This was a section from the opening chapter and I was immediately ensnared. I have not yet read Pride & Prejudice, and did wonder if I would be able to follow the meshing of story lines, but with writing this good I decided to give Longbourn the benefit of the doubt.  I'm so glad I did. I do not believe it detracted from my enjoyment nor understanding of the characters or plot. I am very keen to read Jane Austin's classic and it has certainly been plucked from the 'books to read' pile and is now at the top destined for an earlier read.

Longbourn is an alternative retelling from 'downstairs', the servants points of view on the affairs of the privaliged lifestyle of the Bennets, and gives extensive insight into the servants gruelling exhaustible daily chores of cleaning and the never ending work involved in the running of the household.

The story is told in three volumes taking place over the same time period of the original story. The first two are mainly based at Longbourn concentrating on the feisty Sarah, the 17 year old orphan housemaid. The final volume focuses a little more on the history of James Smith the Footman, the newest addition to the servants quarters, and whose history is somewhat clouded in mystery. Other characters include, Polly another orphan housemaid, and Mrs Hill, the Head Housekeeper and Cook who is married to Mr Hill.

I absolutely loved Baker's style of writing. She has written an excellent historical tale with such depth of character development it evoked strong visual images in my head as I read. I found the characters to be believable and credible and was totally drawn into the world, if sometimes bleak and grim, that Baker so wonderfully portrayed.

Such a beautifully written book, I would have no reservations in recommending it to anyone interested in romantic classics and/or lovers of period dramas such as the current tv serialisation 'Downtown Abbey', or the classic 'Upstairs, Downstairs' tv series from the 70's. There is something for everyone, romance, intrigue, mystery, scandalous behaviour, dastardly deeds, doubt, distrust and expectations for a better future.

Book reading groups would have an enormous amount of enjoyment discussing the privaliged characters from the classic and this retelling about the poverty stricken, hardworking servants.

Disclosure: I received an e-review copy of Longbourn for an honest, unbiased review. It was a pleasure and I thank Newbooks Magazine for this opportunity.

Monday, 14 October 2013

I have been neglecting my blog over the last couple of weeks due to the start of my new job.
Working full time and dealing with the family, the dog and cat has taken it out of me and I have had no 'me time' for reading and reviewing.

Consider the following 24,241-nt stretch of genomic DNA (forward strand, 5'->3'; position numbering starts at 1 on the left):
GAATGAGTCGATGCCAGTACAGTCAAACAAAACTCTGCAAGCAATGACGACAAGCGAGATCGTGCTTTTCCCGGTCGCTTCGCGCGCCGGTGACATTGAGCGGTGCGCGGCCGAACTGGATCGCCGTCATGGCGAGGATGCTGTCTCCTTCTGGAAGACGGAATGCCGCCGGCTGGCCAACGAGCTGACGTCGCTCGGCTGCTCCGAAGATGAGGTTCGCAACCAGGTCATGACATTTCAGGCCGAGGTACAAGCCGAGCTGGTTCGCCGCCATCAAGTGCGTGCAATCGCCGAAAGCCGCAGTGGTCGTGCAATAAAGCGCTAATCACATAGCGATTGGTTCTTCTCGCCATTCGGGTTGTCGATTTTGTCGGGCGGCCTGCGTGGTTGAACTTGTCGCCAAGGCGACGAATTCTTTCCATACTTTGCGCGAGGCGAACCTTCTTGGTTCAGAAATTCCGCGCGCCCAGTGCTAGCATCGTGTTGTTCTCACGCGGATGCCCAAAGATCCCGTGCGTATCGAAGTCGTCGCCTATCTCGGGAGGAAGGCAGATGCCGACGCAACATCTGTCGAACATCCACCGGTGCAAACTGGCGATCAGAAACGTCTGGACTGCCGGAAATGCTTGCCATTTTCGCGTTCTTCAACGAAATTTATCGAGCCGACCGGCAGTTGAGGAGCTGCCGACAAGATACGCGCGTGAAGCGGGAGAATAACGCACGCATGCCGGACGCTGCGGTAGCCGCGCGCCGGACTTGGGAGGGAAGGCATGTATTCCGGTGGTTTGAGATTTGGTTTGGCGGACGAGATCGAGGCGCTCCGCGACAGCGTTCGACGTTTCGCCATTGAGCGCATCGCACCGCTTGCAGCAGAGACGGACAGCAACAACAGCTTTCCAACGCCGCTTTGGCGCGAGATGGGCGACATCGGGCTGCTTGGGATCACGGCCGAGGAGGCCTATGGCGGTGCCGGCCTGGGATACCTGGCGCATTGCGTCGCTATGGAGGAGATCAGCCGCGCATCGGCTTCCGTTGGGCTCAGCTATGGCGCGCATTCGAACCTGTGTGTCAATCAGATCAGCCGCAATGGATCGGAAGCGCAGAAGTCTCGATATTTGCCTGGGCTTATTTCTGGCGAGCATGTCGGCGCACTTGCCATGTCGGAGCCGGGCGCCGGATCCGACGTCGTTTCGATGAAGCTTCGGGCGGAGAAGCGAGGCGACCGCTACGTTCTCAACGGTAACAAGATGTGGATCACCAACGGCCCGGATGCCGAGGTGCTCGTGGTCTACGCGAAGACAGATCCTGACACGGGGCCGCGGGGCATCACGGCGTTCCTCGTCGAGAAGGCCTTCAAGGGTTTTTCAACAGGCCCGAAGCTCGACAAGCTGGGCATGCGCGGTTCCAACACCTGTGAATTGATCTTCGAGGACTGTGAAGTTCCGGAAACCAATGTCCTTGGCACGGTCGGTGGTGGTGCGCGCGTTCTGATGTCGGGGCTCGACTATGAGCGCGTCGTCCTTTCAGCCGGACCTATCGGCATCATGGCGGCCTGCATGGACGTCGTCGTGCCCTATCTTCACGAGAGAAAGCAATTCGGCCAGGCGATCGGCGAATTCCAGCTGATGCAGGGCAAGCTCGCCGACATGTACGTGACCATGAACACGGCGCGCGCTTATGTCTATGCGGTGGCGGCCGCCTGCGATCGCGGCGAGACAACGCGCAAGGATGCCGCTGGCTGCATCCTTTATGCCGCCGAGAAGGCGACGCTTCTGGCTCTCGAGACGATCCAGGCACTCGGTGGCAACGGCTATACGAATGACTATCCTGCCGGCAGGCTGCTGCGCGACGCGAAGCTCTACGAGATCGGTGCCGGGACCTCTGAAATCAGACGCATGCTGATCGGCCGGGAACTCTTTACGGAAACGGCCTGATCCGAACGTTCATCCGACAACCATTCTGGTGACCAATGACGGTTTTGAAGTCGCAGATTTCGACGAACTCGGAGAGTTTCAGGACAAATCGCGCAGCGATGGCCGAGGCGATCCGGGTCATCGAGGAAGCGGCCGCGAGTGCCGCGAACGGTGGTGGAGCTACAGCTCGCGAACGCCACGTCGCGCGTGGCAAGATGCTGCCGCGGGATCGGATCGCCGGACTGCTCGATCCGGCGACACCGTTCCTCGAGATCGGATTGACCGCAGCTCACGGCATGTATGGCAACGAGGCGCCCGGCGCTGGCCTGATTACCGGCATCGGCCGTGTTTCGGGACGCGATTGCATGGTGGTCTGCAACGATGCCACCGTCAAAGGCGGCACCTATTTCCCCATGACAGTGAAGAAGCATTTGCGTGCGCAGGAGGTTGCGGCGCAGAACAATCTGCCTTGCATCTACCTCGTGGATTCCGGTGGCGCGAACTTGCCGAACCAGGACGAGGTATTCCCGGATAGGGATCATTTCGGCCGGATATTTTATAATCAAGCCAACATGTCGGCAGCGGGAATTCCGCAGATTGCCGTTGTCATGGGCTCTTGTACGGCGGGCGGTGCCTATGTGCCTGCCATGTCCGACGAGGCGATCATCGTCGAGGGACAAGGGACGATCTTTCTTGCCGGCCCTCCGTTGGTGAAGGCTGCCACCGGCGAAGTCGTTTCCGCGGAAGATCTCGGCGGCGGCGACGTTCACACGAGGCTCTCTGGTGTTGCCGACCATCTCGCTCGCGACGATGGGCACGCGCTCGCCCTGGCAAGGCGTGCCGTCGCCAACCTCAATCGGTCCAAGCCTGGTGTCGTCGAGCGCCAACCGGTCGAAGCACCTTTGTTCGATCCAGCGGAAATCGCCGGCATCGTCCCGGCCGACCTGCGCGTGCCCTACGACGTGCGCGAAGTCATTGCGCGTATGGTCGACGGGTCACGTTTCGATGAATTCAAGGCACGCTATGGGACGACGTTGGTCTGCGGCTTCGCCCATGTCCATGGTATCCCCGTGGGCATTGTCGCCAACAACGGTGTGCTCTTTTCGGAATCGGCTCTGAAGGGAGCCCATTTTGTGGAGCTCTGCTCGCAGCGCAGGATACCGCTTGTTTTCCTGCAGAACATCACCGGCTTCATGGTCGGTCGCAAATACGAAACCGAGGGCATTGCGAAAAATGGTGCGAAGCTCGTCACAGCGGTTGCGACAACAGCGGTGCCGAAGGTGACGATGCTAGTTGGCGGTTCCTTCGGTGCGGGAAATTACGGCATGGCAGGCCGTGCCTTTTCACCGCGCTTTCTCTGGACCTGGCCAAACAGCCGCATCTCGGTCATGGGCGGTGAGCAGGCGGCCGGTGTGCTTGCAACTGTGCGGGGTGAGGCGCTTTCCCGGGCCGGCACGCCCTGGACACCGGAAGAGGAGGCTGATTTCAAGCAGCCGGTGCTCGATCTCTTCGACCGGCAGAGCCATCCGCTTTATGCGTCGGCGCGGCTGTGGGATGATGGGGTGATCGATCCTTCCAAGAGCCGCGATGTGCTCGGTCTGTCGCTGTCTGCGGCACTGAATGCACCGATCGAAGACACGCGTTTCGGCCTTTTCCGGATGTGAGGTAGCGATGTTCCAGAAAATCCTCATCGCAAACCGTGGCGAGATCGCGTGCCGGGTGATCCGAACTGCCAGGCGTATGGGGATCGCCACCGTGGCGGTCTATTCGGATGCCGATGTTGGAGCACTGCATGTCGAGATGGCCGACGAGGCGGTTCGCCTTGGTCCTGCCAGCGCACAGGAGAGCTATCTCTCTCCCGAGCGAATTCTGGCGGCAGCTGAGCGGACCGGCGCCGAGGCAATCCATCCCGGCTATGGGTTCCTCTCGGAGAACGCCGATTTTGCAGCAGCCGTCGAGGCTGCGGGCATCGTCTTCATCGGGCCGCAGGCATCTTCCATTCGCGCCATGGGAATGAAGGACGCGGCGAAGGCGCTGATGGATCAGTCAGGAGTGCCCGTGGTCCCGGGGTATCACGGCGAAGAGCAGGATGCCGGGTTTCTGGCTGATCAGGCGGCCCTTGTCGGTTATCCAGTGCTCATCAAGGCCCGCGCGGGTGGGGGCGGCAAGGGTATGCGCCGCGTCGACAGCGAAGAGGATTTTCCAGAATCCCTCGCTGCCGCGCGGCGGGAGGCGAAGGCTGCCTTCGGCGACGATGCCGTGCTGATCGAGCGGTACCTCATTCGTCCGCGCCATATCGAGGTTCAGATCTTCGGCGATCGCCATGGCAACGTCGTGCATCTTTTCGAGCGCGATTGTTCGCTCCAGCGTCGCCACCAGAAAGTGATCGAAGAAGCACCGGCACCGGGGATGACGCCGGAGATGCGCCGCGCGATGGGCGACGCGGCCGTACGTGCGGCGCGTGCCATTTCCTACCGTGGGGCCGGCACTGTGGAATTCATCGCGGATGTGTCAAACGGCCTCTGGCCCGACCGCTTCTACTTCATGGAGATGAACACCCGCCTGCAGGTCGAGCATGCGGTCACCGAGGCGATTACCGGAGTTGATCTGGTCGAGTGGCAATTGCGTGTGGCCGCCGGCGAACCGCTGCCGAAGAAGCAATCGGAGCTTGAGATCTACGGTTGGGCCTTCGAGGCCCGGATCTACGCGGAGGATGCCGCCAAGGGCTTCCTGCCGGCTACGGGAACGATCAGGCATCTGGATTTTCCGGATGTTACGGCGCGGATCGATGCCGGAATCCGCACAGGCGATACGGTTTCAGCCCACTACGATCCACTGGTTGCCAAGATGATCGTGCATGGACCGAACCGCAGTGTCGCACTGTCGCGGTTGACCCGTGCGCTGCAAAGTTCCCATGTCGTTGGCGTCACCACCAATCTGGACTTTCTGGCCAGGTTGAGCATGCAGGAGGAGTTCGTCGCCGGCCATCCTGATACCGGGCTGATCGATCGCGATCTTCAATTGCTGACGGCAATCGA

I will be back very soon !

Thursday, 26 September 2013

Letters From a Murderer - A Jameson and Argenti case John Mathews

Letters From a Murderer - A Jameson and Argenti case
John Mathews

Publisher: ANGRY ROBOT Ltd

Publish Date: 24th September 2013
Source: (digital ARC) Publisher via NetGalley

Genre: Crime Fiction / Mystery / Thriller/ Jack The Ripper

ISBN: 9781909223363

Rating: 3.5 out of 5

"New York, 1891. A new breed of cop for a new breed of killer…

The first in a series of hard-boiled New York Victorian mysteries, featuring Finley Jameson & Joseph Argenti.

If Arthur Conan Doyle had been asked to write a sequel to Gangs of New York, then this would be it.

“One genius criminal profiler. One ruthless, streetwise cop. Both will need all their wits to capture the most notorious killer of all time.”

New York, 1891. A prostitute is found brutally murdered. The victim bears the same hallmarks as a notorious recent killing spree in England. Could it be that killer has crossed the Atlantic to fresh killing grounds? Or is this simply a copycat murder? Fear spreads through a city already rife with cut-throat gangs, corruption and vice. Aristocratic English pathologist, Finley Jameson, is teamed up with Joseph Argenti, a streetwise New York cop, to solve the case. But as the body-count rises and the killer taunts his pursuers in open letters, Jameson & Argenti find themselves fighting not just to prevent yet more victims, but also to save the city’s very soul."

My Thoughts:
I liked this atmospheric period piece set in New York in the 1890's. It is a stylish thriller that immersed me into a dull dingy gaslight world in its infancy of emerging into a brighter world of modern electricity. A world full of the 'hustle and bustle' of noisy smelly streets, dark sinister alleys with a crime detection force on the cusp of modern day forensics. Think Sherlock Holmes with a touch of The Gangs of New York and a dash of Deadwood, that would pretty much describe this novel.

The plot is a generous mix of historical fact and supposition fiction and is a very credible piece. It places the murderer 'Jack The The Ripper' back in his homeland of New York where he leaves another bloody trail of slaughter on his latest murder spree.